This was the first poetry slam I had ever attended, and I absolutely loved it! All of the performances were spectacular and blew me away. What captured me the most was how each poem was so easy for me to relate to. At this event, I found emotions within me that I didn’t know I had for such controversial topics. It showed me that it’s okay to express how I feel, and to soak in the expressions of others. I loved the “Mmm-hmm,” “Hell yeah!” and snapping and clapping by audience members when they agreed with something said in a poem. It made me feel so good to see the satisfaction the poets experienced while performing their poems with such whole-hearted passion. It was as if the poets were releasing pent-up feelings that came from somewhere deep inside them, and when they were vocalized, the persuasion hit me, and their words took me with them.

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Rape Culture on College Campuses

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by Monica Reid

The existence of rape culture is something that is continuously debated and studied in American society. The fingerprints of the strangling hands of rape are evident throughout our culture, even in places which are meant to be safe from such violent acts, such as college campuses. Rape culture is widely prevalent in all of American society, is especially ubiquitous on college campuses, and is not being properly addressed or combated by most universities. Fisher and colleagues, quoted in the article “Sexual Assault on Campus: A Multilevel, Integrative Approach to Party Rape,” maintain that “A 1997 National Institute of Justice study estimated that between one-fifth and one-quarter of women are the victims of completed or attempted rape while in college.” This means that a whopping twenty to twenty-five percent of all women will graduate college not only with a bachelor’s degree, but also with the trauma of sexual violence. Although women and men both experience rape, for the purposes of this article, I will only be addressing the rape of women by men, and the rape culture which encourages and perpetuates that specific kind of rape.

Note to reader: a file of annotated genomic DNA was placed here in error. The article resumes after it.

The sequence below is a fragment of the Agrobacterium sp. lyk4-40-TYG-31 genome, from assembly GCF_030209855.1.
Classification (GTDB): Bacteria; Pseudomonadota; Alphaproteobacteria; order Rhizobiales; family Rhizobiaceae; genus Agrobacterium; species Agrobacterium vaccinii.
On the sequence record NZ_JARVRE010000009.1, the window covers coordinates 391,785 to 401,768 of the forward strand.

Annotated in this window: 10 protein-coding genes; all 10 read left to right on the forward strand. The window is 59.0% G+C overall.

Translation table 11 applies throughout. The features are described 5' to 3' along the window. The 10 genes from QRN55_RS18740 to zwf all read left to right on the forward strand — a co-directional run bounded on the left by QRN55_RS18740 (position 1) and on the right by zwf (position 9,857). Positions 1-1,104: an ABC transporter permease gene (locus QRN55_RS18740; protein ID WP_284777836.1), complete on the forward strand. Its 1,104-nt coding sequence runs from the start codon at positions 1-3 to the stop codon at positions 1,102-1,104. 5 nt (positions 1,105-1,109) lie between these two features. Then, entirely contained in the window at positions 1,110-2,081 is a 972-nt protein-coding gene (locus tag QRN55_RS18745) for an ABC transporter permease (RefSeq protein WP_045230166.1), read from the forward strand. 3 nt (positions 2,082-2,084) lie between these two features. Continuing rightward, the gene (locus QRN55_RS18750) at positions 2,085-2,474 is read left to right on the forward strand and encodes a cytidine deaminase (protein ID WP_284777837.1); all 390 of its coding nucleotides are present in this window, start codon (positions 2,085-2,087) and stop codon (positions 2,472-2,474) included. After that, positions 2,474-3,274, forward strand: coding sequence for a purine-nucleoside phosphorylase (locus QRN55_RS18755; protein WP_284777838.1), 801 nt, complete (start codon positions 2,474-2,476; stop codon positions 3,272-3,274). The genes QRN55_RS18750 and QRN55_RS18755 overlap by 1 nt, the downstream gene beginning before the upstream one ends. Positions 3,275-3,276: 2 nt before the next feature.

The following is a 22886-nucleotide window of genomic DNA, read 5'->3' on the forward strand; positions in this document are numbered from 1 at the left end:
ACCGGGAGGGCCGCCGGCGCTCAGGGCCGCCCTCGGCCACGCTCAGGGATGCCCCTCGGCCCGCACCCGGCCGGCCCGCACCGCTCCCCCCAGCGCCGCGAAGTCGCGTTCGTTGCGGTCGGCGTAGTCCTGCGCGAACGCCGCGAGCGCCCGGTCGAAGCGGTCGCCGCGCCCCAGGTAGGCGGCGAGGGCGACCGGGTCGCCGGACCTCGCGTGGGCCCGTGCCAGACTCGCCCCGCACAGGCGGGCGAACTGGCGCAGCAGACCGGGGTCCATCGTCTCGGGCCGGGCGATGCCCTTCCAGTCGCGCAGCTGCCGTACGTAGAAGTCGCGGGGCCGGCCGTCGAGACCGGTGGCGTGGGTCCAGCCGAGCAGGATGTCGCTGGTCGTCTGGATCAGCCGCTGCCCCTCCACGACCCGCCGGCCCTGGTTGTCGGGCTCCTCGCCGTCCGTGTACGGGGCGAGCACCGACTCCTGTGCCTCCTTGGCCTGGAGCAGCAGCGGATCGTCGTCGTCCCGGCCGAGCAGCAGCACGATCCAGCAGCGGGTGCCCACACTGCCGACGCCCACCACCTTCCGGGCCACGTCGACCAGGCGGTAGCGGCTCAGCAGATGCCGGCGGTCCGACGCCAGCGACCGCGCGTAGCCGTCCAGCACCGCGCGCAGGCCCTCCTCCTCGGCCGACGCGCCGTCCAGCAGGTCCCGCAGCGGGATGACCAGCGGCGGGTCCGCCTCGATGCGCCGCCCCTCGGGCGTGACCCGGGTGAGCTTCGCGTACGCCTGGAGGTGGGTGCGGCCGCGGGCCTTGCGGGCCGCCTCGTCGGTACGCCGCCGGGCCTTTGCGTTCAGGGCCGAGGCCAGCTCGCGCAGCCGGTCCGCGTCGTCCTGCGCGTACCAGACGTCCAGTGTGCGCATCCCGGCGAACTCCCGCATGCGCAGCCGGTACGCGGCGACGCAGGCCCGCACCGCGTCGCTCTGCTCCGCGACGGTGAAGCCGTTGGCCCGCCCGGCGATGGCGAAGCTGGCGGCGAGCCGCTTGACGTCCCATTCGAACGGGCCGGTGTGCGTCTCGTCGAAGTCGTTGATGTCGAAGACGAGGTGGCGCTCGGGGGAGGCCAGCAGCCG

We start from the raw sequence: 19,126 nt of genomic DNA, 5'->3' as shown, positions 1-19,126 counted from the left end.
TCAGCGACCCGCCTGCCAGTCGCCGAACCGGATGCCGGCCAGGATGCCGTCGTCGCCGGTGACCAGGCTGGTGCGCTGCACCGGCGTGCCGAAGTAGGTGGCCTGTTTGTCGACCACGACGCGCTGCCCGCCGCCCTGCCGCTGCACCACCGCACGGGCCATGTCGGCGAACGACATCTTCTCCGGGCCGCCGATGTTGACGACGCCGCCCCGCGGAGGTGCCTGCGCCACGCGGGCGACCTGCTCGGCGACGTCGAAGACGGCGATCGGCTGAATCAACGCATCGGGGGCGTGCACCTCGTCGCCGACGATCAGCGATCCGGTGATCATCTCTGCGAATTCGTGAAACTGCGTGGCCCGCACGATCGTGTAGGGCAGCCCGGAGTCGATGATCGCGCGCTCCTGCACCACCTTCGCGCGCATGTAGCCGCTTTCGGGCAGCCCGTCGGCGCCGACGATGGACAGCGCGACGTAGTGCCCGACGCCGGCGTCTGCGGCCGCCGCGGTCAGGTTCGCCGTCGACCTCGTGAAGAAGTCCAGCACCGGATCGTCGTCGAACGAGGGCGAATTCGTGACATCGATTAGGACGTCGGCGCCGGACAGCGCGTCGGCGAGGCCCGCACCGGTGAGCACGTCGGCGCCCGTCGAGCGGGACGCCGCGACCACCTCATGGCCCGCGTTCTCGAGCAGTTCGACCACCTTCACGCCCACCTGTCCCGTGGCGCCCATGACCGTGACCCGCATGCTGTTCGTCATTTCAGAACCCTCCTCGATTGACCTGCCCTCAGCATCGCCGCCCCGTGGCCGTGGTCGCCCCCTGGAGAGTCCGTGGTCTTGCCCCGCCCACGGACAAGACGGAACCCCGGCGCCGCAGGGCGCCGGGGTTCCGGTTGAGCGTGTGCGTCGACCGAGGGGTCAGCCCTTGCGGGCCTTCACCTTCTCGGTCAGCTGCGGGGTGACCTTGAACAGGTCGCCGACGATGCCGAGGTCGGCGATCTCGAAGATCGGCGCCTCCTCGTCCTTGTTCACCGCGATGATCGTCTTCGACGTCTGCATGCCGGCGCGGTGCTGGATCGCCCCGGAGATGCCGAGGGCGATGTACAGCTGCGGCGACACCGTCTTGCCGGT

There seems to be some ignorance as to what the term “rape culture” is referencing. Hannah Brancato and Rebecca Nagle, the activists of the creative collaboration FORCE: Upsetting Rape Culture, state that rape culture consists of “jokes, TV, music, advertising, legal jargon, laws, words and imagery, that make violence against women and sexual coercion seem so normal that people believe that rape is inevitable.”. Rape culture deeply permeates American society, yet often goes unnoticed and dismissed. This, in and of itself, proves that rape culture is present. If rape culture did not exist in America, then rape would be taken seriously and recognized as a widespread epidemic that needs to be eradicated; it would not be ignored and denied as it is today. Rape culture is especially rampant on college campuses. The frequent presence of pro-rape media, acceptance and perpetuation of rape myths, and lack of required prevention education about rape all play into the rape culture present on many campuses.  Continue reading